6. I second (and third) others’ comments – it’s both hard and a good break from the baby. If you’re breastfeeding, it’s *very* hard, I only made one day trip while breastfeeding, and gave it up shortly after (for other reasons) but that one day was almost torture.

    Everyone told me I’d really miss my baby – but I was *so* happy to get away from her for a break (and still am!). She’s currently in the very clingy stage (~18mths) and you wouldn’t believe how happy I am to get away from the house, stay up later than usual, and otherwise be alone. On anything more than 2-3 night trips, I do miss her, but I think the break is good for both of us.

    I felt guilty leaving her alone with my husband the first few times, but he’s built up his own support system at home that can help when I’m away and I try not to feel so bad.

  7. Oh my goodness I wish I had read these comments when I was first travelling after my daughter was born! I travel internationally for about a week out of every month and have since my daughter was about 4 months old. Oh, and I’m a single mom. As others said, the pumping was extremely difficult, but worth it to keep the supply up. It was much, much harder when she was younger before she could talk – and I totally agree that she sounded younger on the phone, which freaked me out a bit at first!

    She will be five this week, and now doesn’t know any different; mom always has work trips and she stays with one of two of my amazing friends who trade off keeping her. Both of these friends have kids, too, so my daughter feels like she is having an extended sleep over.

    As others have said, the first 3 days are sort of great… for both of us. By day 4 or 5, we are both missing each other and ready for me to be home.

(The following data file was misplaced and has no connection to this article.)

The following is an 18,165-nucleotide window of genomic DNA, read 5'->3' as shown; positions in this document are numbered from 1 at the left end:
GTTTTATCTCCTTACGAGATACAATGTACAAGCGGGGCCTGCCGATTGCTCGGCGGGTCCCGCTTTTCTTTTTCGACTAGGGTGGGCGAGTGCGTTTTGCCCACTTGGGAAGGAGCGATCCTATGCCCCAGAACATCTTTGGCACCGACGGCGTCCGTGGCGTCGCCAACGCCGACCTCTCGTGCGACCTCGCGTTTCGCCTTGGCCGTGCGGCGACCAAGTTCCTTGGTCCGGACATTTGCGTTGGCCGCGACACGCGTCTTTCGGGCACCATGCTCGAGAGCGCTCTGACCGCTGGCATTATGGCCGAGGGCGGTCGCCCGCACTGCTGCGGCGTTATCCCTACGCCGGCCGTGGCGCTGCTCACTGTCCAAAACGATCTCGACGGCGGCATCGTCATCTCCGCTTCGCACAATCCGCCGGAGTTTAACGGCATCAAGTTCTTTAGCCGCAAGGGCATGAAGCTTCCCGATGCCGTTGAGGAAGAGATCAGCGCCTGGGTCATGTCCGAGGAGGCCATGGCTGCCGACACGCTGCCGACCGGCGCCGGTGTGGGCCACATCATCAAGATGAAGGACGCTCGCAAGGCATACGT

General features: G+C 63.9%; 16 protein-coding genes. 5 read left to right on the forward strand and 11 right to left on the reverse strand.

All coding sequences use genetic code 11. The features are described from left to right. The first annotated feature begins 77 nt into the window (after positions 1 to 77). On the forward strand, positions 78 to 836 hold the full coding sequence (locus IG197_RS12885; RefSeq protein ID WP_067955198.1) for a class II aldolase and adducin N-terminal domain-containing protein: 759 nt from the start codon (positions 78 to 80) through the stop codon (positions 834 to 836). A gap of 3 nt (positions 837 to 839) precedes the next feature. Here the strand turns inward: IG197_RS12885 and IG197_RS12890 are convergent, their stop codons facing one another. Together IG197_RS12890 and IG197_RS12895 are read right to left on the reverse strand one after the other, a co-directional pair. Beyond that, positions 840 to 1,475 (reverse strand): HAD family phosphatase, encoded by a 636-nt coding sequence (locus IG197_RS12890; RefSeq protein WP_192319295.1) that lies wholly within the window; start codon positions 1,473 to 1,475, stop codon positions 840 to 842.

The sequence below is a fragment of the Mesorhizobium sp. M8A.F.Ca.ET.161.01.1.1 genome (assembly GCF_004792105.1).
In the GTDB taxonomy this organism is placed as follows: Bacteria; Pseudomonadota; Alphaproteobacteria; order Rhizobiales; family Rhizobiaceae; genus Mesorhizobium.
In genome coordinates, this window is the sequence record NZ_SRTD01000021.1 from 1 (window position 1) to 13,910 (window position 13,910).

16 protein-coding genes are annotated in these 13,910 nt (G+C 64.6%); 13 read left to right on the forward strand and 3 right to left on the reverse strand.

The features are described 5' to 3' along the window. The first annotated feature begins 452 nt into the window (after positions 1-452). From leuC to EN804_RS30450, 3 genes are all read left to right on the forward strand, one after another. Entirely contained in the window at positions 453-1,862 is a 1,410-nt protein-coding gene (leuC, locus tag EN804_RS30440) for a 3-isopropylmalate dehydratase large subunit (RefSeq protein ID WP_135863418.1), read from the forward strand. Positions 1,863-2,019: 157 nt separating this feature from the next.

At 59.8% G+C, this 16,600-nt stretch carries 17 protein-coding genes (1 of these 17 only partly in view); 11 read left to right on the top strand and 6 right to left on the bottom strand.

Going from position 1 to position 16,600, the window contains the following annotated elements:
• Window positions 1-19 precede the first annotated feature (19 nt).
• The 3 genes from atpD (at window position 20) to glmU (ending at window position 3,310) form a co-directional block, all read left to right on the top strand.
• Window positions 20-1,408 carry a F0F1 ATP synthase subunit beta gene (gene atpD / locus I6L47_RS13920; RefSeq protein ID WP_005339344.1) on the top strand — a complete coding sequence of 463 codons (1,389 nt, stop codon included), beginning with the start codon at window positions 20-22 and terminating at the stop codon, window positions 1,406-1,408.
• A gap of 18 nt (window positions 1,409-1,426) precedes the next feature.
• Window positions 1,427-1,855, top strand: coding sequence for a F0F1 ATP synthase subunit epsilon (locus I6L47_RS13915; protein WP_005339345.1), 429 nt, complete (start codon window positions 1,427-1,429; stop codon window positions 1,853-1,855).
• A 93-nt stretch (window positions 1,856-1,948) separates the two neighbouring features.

It’s hard. It doesn’t get any easier. But my daughter definitely thinks of international travel as a normal, regular occurrence and for that I’m grateful!

  8. I’m returning to work in January after having my first baby. I have a job thats about 50% overnight travel. Usually I’m on 3-4 nights a week for a couple weeks straight, then home for a couple weeks. I have quite a bit of anxiety about returning to work and overnight travel but my husband can handle it. As soon as I go back, I will traveling overnight, so I can’t even transition, although my husband is taking 5-6 weeks off when I go back. I’m looking for a new job, and I’m the bread-winner so I can’t just up and stay home. I’m a federal employee and as you all have seen, the feds are a nightmare and alot of jobs are not being filled or are being cancelled after being advertised. For you road warriors out there, how do you handle being away from home for 3-4 nights a week?